Real-time PCR-based rapid and culture-independent detection of Salmonella in dairy milk – addressing some core issues

Authors

  • S. Riyaz-Ul-Hassan,

    Corresponding author
    • Microbial Biotechnology Division, CSIR-Indian Institute of Integrative Medicine, Jammu Tawi, India
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  • V. Verma,

    1. Microbial Biotechnology Division, CSIR-Indian Institute of Integrative Medicine, Jammu Tawi, India
    Current affiliation:
    1. School of Biotechnology, Shri Mata Vaishno Devi University, Katra, India
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  • G.N. Qazi

    1. Microbial Biotechnology Division, CSIR-Indian Institute of Integrative Medicine, Jammu Tawi, India
    Current affiliation:
    1. Office of the Vice Chancellor, Jamia Hamdard (Hamdard University), New Delhi, India
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Correspondence

Syed Riyaz-Ul-Hassan, Microbial Biotechnology Division, CSIR-Indian Institute of Integrative Medicine, Canal Road, Jammu Tawi-180 001,India.

E-mail: srhassan@iiim.ac.in

Abstract

In this study, methodologies were developed for cost-effective, rapid and user-friendly culture-independent detection of Salmonella in milk by real-time PCR. The SYBR Green-based real-time PCR assay was standardized with primers targeting the Salmonella enterotoxin gene (stn) that have been earlier used for its detection by conventional PCR. Inclusivity tests generated the specific amplifications with a Tm corresponding to 81 ± 0·5°C. The specificity of the reaction was evaluated with a panel of 36 non-Salmonella strains. Standard curves generated, with different number of cells of this organism in milk, depicted the detection of five cells with a CT value of 37·17 (SD 0·43). To make the assays user-friendly and suitable for field applications, protocols were also established for the immobilization of the SYBR Green reaction mixes in the reaction tubes. The immobilized master mixes were stable at 25°C for 4 months and at 8°C for over 6 months. Total DNA was prepared from 150 samples of full-fat dairy milk and subjected to real-time PCR detection wherein 31 samples tested positive for Salmonella. The time of analysis was <5 h.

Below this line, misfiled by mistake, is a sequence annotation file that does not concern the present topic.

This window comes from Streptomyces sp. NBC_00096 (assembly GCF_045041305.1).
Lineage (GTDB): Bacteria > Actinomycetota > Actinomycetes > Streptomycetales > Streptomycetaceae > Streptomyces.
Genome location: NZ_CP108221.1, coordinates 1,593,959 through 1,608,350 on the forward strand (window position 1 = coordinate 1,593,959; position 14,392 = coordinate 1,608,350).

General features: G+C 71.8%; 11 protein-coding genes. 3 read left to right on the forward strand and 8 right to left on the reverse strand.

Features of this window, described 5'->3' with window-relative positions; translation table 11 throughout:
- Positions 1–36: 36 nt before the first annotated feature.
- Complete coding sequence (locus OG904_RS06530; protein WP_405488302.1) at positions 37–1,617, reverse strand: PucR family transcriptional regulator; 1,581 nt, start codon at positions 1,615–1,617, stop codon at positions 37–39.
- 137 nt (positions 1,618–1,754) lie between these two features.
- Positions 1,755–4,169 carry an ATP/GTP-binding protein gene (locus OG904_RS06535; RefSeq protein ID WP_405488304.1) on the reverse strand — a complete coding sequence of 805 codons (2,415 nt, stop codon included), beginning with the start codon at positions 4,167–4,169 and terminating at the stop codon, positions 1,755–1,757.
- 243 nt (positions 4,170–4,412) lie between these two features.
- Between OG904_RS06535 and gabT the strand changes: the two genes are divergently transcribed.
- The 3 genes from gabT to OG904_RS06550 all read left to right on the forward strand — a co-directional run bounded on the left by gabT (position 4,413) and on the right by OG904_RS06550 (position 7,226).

Significance and Impact of the Study

With the familiarity of the polymerase chain reaction (PCR) in diagnostic microbiology, it is becoming increasingly possible to use the nucleic acid amplification methodologies for rapid detection of pathogens under field conditions. However, it is imperative to develop assays that are culture-independent, cost-effective and user-friendly. The methodologies developed in this study, particularly the immobilization of the reaction components on the vessels and total DNA extraction from milk, may help to facilitate the use of this technology under field settings. The protocols may thus facilitate the routine culture-independent detection of pathogens, in particular Salmonella, in dairy milk.

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